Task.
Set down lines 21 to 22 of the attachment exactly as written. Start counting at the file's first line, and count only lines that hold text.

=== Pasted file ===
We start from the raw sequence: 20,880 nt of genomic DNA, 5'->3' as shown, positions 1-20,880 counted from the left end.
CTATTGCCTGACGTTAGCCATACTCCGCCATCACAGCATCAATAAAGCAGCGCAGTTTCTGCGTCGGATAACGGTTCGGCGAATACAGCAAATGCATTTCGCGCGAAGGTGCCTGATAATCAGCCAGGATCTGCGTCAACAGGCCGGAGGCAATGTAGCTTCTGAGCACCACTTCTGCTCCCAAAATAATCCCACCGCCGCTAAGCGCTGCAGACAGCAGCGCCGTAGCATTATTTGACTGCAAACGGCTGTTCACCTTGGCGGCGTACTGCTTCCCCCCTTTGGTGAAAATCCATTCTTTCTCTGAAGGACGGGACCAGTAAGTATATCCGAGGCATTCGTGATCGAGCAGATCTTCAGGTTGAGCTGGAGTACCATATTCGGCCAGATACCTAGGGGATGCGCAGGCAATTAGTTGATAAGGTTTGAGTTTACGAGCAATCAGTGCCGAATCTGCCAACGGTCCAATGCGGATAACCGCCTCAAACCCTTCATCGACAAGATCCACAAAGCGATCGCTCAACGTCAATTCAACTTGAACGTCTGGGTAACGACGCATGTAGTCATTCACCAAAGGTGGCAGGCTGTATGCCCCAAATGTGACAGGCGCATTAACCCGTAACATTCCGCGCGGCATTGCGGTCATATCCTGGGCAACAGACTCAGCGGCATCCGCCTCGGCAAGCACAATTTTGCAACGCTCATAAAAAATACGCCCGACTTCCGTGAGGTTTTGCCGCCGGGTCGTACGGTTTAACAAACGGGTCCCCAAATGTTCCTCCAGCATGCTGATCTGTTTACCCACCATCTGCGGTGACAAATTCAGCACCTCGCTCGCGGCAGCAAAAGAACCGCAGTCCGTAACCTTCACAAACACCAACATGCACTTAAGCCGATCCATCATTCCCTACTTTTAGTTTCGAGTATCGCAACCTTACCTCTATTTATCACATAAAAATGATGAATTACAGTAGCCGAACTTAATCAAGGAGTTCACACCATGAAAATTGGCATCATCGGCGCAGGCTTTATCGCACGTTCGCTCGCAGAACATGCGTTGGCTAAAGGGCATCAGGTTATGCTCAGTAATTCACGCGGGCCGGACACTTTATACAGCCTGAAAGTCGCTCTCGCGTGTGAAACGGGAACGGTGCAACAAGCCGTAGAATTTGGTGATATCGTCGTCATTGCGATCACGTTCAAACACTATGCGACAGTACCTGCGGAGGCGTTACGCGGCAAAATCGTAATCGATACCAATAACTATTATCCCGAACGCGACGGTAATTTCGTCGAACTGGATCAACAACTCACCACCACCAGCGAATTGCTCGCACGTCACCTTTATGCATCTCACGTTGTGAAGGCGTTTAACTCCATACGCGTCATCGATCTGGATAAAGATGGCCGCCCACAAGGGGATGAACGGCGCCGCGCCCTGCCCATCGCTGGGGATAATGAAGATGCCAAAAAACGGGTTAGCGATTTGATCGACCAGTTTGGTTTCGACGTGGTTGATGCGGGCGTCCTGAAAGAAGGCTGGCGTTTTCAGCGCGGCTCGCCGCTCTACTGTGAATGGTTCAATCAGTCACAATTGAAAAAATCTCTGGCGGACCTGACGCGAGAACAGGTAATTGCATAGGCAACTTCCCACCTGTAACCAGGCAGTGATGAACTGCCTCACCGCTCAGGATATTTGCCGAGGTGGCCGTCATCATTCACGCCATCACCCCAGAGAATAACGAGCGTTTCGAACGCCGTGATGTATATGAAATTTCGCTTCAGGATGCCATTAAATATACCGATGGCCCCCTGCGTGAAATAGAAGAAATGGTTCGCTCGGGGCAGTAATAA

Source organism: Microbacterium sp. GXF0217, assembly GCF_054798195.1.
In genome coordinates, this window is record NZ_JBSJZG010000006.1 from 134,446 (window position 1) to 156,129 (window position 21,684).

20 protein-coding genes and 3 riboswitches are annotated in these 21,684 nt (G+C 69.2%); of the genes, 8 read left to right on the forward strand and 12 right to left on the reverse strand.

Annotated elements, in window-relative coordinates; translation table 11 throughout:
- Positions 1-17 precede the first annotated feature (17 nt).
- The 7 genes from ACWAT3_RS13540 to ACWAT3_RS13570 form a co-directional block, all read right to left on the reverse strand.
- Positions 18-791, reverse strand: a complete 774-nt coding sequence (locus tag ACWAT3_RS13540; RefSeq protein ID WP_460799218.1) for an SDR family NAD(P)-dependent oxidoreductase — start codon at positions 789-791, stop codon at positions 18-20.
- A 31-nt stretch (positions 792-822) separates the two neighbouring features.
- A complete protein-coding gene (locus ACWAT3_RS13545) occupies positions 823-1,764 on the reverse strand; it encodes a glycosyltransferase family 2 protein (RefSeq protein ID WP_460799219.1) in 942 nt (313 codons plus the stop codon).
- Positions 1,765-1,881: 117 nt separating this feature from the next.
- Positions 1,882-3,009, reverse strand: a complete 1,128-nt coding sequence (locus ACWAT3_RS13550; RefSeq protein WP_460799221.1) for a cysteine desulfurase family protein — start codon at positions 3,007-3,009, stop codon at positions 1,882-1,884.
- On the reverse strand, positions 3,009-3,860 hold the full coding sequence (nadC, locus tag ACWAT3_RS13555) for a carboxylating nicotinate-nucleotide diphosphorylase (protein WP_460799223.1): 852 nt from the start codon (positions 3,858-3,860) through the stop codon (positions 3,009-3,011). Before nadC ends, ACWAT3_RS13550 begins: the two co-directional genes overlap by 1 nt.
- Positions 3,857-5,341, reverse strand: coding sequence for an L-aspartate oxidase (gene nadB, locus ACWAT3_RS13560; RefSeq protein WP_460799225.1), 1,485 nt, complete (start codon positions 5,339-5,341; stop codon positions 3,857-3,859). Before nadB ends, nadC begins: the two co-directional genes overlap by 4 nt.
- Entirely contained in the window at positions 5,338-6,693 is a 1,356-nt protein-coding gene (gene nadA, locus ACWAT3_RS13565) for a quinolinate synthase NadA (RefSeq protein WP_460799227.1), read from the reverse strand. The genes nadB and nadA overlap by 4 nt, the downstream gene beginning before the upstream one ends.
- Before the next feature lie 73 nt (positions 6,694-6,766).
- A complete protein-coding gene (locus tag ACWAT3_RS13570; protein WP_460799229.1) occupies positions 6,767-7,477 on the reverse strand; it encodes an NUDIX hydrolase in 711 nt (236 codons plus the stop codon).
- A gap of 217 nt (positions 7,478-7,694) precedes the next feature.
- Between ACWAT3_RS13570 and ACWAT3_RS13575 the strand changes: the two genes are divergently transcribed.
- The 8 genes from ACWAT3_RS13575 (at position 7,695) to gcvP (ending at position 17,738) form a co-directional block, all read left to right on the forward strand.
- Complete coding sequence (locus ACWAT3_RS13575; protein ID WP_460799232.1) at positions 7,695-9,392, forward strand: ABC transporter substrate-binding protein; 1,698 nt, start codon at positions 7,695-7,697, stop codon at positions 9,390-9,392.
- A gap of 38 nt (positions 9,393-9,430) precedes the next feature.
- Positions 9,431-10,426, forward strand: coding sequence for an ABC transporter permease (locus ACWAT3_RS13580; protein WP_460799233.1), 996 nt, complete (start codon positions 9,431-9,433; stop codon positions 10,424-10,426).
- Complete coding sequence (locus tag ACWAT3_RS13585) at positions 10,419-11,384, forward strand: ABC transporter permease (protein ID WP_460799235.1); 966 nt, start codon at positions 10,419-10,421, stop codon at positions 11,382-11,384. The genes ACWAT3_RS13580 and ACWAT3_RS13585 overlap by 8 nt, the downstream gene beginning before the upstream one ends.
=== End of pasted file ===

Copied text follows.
- The 8 genes from ACWAT3_RS13575 (at position 7,695) to gcvP (ending at position 17,738) form a co-directional block, all read left to right on the forward strand.
- Complete coding sequence (locus ACWAT3_RS13575; protein ID WP_460799232.1) at positions 7,695-9,392, forward strand: ABC transporter substrate-binding protein; 1,698 nt, start codon at positions 7,695-7,697, stop codon at positions 9,390-9,392.